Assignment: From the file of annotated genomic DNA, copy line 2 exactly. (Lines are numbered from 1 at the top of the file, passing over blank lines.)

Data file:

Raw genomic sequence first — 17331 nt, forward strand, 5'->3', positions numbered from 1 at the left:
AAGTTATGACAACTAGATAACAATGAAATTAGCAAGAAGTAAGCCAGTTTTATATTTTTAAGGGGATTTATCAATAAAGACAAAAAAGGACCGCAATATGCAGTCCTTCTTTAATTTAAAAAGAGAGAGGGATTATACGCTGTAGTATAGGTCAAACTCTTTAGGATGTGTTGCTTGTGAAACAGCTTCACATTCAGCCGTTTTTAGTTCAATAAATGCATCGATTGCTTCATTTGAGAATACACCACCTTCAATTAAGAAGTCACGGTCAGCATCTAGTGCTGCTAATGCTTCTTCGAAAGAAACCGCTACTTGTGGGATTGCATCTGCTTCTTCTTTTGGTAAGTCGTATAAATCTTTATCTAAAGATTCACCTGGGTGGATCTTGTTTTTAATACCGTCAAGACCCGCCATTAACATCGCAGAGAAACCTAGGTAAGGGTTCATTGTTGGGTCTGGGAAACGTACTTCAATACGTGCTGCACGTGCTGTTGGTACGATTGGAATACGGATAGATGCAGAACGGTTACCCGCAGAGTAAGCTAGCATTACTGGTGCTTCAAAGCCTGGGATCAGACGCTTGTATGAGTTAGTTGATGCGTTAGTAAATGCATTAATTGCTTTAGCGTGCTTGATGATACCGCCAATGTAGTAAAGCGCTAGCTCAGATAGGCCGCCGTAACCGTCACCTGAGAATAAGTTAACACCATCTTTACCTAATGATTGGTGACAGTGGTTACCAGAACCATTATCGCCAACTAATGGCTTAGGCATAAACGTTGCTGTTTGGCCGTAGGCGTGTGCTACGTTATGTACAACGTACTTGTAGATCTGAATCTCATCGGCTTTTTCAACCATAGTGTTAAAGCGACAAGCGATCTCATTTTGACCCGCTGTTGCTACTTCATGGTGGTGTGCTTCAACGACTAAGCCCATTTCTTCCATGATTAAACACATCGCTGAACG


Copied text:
AAGTTATGACAACTAGATAACAATGAAATTAGCAAGAAGTAAGCCAGTTTTATATTTTTAAGGGGATTTATCAATAAAGACAAAAAAGGACCGCAATATGCAGTCCTTCTTTAATTTAAAAAGAGAGAGGGATTATACGCTGTAGTATAGGTCAAACTCTTTAGGATGTGTTGCTTGTGAAACAGCTTCACATTCAGCCGTTTTTAGTTCAATAAATGCATCGATTGCTTCATTTGAGAATACACCACCTTCAATTAAGAAGTCACGGTCAGCATCTAGTGCTGCTAATGCTTCTTCGAAAGAAACCGCTACTTGTGGGATTGCATCTGCTTCTTCTTTTGGTAAGTCGTATAAATCTTTATCTAAAGATTCACCTGGGTGGATCTTGTTTTTAATACCGTCAAGACCCGCCATTAACATCGCAGAGAAACCTAGGTAAGGGTTCATTGTTGGGTCTGGGAAACGTACTTCAATACGTGCTGCACGTGCTGTTGGTACGATTGGAATACGGATAGATGCAGAACGGTTACCCGCAGAGTAAGCTAGCATTACTGGTGCTTCAAAGCCTGGGATCAGACGCTTGTATGAGTTAGTTGATGCGTTAGTAAATGCATTAATTGCTTTAGCGTGCTTGATGATACCGCCAATGTAGTAAAGCGCTAGCTCAGATAGGCCGCCGTAACCGTCACCTGAGAATAAGTTAACACCATCTTTACCTAATGATTGGTGACAGTGGTTACCAGAACCATTATCGCCAACTAATGGCTTAGGCATAAACGTTGCTGTTTGGCCGTAGGCGTGTGCTACGTTATGTACAACGTACTTGTAGATCTGAATCTCATCGGCTTTTTCAACCATAGTGTTAAAGCGACAAGCGATCTCATTTTGACCCGCTGTTGCTACTTCATGGTGGTGTGCTTCAACGACTAAGCCCATTTCTTCCATGATTAAACACATCGCTGAACG